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Rennie Ellis - Of The Flesh
Matthew Sleeth - Mixed Tape
Jo Anne Duggan - Sites of Convergence

Rennie Ellis - Of the Flesh

Convent Gallery venue no. 18
Cnr Daly and Hill Streets Daylesford
open 7 days 10am to 4pm

admission $4.50

The human body revealed in black and white photography

The exhibition 'Of the Flesh' reveals acclaimed photographer Rennie Ellis celebrating the universal mysteries of the exposed human body. The nude, either male or female, has been an enduring theme in art for centuries, spanning early religious iconography to today's preoccupation with eroticism and the cult of celebrity.

Images in this exhibition celebrate the beauty of the human body and revel in the sensuality of naked flesh. The photography of Rennie Ellis also presents his personal vision of humanity and questions contemporary notions of sexuality, identity and the nature of beauty.

Rennie Ellis (1940 -2003)

When Melbourne-based award winning photographer Rennie Ellis died in August 2003, Australia lost one of its most prolific and gifted social documenters. Over three decades, the gregarious Ellis documented both popular culture and the demi-monde and examined Australia as a hedonistic society.

Although his photographs are held in collections in Australia and abroad, he had little interest in photographic technique beyond correct exposure and the quality of the light, once saying that he was 'interested in images rather than f-stops.'

As time passes, the importance of Ellis's work in photography in Australia and as more unpublished photographs are revealed from the Archive, his images will increase in value as historical records. Moreover, his work deserves a broader and deeper appreciation in the context of the development of Australian photography, which he himself did so much to promote. When pressed to categorise his own photography as to whether it was art, social realism, photojournalism or simply slice-of-life indulgence, Ellis replied with a quote from the pioneering American photographer Alfred Stieglitz: 'Art or not art, that is immaterial - I continue on my own way, seeking my own truth, ever affirming today.' In tribute to Rennie, Of the Flesh continues that process of affirmation.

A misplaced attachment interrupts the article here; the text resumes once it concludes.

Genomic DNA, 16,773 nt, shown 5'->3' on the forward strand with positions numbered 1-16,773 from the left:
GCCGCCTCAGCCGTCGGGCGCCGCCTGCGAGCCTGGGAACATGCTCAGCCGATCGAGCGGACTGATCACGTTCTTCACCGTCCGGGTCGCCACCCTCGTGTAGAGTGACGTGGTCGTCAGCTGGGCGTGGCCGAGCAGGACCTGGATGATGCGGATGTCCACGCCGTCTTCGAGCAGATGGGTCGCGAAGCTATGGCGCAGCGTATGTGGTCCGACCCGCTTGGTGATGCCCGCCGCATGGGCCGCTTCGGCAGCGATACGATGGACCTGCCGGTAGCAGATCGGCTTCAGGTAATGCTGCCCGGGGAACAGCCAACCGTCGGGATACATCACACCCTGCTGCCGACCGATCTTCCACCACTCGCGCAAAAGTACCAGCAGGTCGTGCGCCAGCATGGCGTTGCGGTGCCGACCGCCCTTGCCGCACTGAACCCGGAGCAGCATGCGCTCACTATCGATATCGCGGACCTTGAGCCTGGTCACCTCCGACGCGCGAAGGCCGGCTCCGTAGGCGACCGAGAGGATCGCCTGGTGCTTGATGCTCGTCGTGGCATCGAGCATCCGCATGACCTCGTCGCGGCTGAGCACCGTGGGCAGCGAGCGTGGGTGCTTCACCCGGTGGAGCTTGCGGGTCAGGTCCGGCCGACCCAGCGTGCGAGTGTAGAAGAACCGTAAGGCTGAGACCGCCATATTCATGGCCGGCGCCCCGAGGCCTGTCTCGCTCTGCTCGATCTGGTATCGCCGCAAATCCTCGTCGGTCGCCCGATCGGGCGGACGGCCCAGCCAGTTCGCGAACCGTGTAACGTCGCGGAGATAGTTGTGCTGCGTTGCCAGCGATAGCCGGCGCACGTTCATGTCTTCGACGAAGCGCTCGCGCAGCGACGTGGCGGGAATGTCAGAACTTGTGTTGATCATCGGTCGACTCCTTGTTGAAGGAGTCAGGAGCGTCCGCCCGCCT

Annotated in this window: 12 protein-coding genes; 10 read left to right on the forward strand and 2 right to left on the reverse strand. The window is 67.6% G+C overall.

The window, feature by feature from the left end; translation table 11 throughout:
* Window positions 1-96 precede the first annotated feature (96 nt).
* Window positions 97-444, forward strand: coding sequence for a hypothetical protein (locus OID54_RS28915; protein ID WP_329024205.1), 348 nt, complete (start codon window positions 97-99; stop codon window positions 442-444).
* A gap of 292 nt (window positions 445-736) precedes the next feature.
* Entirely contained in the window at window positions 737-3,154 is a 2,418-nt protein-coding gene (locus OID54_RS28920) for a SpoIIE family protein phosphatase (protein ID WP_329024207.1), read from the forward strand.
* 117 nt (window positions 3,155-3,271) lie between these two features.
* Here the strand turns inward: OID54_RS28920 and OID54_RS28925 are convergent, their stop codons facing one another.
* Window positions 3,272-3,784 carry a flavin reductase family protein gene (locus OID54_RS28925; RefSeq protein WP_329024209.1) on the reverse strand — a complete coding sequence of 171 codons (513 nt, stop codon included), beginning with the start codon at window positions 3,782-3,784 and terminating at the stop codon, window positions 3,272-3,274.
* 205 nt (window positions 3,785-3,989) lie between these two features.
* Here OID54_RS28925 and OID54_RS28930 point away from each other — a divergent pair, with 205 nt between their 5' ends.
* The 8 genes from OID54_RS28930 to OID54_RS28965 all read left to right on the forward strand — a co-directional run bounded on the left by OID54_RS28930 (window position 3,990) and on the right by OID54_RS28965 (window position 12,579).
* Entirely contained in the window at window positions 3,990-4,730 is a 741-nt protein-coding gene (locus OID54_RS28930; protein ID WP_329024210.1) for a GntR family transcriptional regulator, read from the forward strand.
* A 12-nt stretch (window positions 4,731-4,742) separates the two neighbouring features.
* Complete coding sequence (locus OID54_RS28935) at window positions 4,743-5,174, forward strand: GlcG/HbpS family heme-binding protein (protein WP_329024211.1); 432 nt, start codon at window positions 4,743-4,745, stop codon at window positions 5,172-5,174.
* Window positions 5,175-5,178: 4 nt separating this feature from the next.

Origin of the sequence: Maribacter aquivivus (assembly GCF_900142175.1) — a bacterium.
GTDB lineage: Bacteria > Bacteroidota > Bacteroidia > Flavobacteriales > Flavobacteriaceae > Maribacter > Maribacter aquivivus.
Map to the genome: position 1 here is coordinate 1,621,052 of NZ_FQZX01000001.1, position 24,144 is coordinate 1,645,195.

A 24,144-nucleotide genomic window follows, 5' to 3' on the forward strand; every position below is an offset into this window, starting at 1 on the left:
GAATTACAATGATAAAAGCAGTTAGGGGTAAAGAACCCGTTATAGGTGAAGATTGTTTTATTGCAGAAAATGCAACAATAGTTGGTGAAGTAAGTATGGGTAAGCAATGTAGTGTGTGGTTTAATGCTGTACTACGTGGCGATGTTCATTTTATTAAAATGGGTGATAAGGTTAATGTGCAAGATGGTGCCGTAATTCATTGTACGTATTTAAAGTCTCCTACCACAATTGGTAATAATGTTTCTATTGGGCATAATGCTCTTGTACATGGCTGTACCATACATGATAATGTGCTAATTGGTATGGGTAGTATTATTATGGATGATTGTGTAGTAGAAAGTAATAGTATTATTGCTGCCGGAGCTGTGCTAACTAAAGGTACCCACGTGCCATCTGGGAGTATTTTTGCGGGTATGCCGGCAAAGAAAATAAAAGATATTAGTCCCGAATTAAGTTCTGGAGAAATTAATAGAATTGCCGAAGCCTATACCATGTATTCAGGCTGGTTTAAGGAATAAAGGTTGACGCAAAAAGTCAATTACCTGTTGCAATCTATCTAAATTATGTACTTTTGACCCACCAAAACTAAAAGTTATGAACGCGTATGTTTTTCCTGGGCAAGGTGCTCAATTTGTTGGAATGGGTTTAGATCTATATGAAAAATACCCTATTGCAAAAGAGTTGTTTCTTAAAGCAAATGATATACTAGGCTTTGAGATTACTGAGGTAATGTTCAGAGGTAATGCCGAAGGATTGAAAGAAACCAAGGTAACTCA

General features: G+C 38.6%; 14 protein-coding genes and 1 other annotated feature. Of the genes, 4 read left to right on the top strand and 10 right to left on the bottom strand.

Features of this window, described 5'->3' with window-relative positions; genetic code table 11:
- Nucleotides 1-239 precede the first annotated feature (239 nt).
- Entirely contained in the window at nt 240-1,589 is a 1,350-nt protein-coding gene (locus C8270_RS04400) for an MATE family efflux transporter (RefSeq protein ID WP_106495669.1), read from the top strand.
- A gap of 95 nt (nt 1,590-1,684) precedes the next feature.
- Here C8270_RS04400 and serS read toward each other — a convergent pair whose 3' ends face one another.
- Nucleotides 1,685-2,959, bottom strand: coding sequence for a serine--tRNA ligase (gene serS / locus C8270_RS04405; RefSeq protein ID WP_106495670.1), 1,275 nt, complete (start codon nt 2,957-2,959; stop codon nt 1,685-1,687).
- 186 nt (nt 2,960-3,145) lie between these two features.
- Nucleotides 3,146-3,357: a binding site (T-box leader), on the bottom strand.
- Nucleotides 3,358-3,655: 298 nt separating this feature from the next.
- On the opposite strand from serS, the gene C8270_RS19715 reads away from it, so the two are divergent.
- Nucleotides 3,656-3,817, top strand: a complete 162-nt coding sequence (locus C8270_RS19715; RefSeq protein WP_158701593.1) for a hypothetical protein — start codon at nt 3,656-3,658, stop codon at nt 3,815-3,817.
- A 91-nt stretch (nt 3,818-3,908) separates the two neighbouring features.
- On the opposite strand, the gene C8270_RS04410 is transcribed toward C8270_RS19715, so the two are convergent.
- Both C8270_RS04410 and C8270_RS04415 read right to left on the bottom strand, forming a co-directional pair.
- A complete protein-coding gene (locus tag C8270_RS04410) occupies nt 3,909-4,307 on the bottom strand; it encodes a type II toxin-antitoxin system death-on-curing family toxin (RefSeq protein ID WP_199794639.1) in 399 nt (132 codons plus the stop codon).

Simon Elliot
Assistant Director
National Portrait Gallery

Of the Flesh appears at the Convent Gallery courtesy Christine Abrahams Gallery Melboune

Blue Hoff
© matthew sleeth

Jo-Anne Duggan [QLD] - Sites of Convergence: II

The Convent Gallery Venue no 18
Daly Street Daylesford.
Hours 10am to 5pm daily

disabled access
admission $4.50

'Sites of Convergence' reflects on the nature and impact of the visual and material culture of public institutions and their influence on the formation of cultural and social identity. In this work Duggan explores the historic interiors of some of the public architecture of the Tuscan town, Prato, in Italy, and places them alongside images from similar institutions in the Victorian town of Daylesford, in Australia. The connection between these towns lies in their significant Italian heritage and their present multicultural populations.